Privilege, but make it pretty

Photo by: @averieclaire | Unsplash

“I think people treat you differently on initial meetings if you’re more attractive. They kinda focus their attention and give more benefit of the doubt to a prettier girl.”

This was my friend’s reply when I asked her whether pretty privilege was a thing.

If you haven’t heard of pretty privilege, Urban Dictionary describes it as “someone who gets more clout (a sense of power or influence), opportunities, and becomes more successful in life because of how attractive they are.”

I wanted to see if it was just me, or whether other people thought that more attractive people had an advantage in life –  as a result, I created a Twitter poll.

Of the 138 people who voted on the poll, 96.4% of them thought that pretty privilege was present in society, while only 3.6% of them thought not. 



I wanted to see whether my friends’ thoughts were coherent with the results of the poll, so I gathered them in a focus group-like setting and let them discuss amongst themselves.

“Yes, attractive people get discounts or are often given things free, but this privilege is usually beneficial for companies. For example, night clubs – women get in either for free or at reduced prices, because more women in the club will attract more men. Most of these clubs rely on men to spend money, either on themselves or on the woman they want to attract. Either way, it’s a trade.”

While listening to them, I started to realise that this privilege is more in favour of women compared to men. Men almost seem like they are being exploited.

“This privilege exists because men make it exist. It doesn’t take much to make them excited. Blink your eyes twice and then smile and you have them wrapped around your finger.”

Photo by: @auttgood | Unsplash

At that statement, everyone started to talk above each other. It was a woman who made that statement and the men took great offence.

“Men have this privilege too. This guy I knew, before he got his license, girls would drive him wherever he wanted to go for free, just because he was good looking. If it was an ugly man, he would have to walk.”

Yet still, the majority still agreed that pretty privilege works best with women. One friend even pointed out that the pretty privilege for men only works if the girl likes the guy.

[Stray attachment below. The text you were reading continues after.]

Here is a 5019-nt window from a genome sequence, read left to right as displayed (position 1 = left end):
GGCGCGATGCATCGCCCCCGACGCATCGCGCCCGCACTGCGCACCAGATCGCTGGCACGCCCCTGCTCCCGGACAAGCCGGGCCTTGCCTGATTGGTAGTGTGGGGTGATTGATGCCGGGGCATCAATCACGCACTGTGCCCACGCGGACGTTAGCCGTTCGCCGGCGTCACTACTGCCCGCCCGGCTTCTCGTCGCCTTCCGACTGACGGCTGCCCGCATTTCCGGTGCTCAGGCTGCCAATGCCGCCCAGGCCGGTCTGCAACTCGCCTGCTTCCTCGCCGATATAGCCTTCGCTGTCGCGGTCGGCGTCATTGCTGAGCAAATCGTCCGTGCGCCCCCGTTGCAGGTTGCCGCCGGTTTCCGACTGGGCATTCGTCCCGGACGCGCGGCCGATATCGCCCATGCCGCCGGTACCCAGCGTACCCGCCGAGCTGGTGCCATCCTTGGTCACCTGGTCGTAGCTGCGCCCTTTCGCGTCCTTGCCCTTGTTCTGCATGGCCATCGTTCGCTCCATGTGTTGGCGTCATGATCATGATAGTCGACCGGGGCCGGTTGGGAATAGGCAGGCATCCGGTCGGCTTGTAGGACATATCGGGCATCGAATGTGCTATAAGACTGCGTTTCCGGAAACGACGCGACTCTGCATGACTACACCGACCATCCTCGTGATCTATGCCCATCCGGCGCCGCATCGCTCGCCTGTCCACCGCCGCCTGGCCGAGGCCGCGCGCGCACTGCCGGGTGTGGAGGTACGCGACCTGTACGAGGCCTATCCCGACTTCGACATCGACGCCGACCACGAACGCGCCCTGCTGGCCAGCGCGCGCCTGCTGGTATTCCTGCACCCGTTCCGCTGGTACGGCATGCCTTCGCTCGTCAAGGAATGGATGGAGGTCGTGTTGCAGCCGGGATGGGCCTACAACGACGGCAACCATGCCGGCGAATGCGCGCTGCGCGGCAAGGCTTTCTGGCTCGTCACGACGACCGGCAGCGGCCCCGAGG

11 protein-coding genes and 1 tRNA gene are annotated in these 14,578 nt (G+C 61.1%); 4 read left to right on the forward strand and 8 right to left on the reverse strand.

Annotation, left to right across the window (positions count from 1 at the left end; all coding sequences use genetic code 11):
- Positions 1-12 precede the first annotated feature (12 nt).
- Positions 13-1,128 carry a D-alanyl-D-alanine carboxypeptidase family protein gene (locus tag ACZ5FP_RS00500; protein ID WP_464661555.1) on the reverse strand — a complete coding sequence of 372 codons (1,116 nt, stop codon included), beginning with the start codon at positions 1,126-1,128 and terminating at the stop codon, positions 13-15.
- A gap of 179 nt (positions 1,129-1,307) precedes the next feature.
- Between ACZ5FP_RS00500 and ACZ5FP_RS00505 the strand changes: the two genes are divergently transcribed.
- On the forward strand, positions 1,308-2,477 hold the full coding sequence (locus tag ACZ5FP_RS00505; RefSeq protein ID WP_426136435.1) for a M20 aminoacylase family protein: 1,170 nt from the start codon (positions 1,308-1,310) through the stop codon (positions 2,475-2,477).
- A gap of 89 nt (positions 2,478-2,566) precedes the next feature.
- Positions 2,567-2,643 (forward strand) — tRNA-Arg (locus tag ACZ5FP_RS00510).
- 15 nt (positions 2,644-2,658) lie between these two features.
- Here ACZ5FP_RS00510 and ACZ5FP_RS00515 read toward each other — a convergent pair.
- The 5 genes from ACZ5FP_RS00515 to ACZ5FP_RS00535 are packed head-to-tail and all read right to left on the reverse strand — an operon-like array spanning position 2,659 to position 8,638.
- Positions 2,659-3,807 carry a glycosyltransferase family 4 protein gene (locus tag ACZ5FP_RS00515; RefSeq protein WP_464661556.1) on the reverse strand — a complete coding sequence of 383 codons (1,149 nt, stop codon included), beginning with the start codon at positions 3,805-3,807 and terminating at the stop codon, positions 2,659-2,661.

“Unless the woman likes the guy, no matter how attractive he is, he’s seen as a creep if he tries to use his looks for his advantage.”

Social media has really enhanced the notion of pretty privilege and this privilege can set you on the path of success.

An example of this can be seen in Bella Poarch, who has approximately 40 million followers on TikTok after posting a video of her lip-syncing.

This video has drawn in half a billion likes, making it the most liked video on TikTok. However, many still question what exactly her talents are and why she became so famous in such a short span of time.




“Beauty ideals are very much influenced by the media and advertising industries.” Many companies rely on influence marketing to generate revenue – and of course, they are usually influencers who are revered online for being attractive.

A study by Haenlein et al titled “Navigating the new era of influencer marketing” published 13 October 2020, has said that “few firms in the fashion, beauty, travel, food, or beverage industries are running marketing campaigns these days that do not include, at least to some share, a collaboration with popular users on platforms such as Instagram and TikTok.”

While there is no universal measure of beauty, different regions still have a level in which people fall into for them to receive pretty privilege.

Pretty privilege is a construct of this social media era that both companies and individuals have taken advantage of to ensure their success.


Words: Kenya Best | Subbing: Monika Groening

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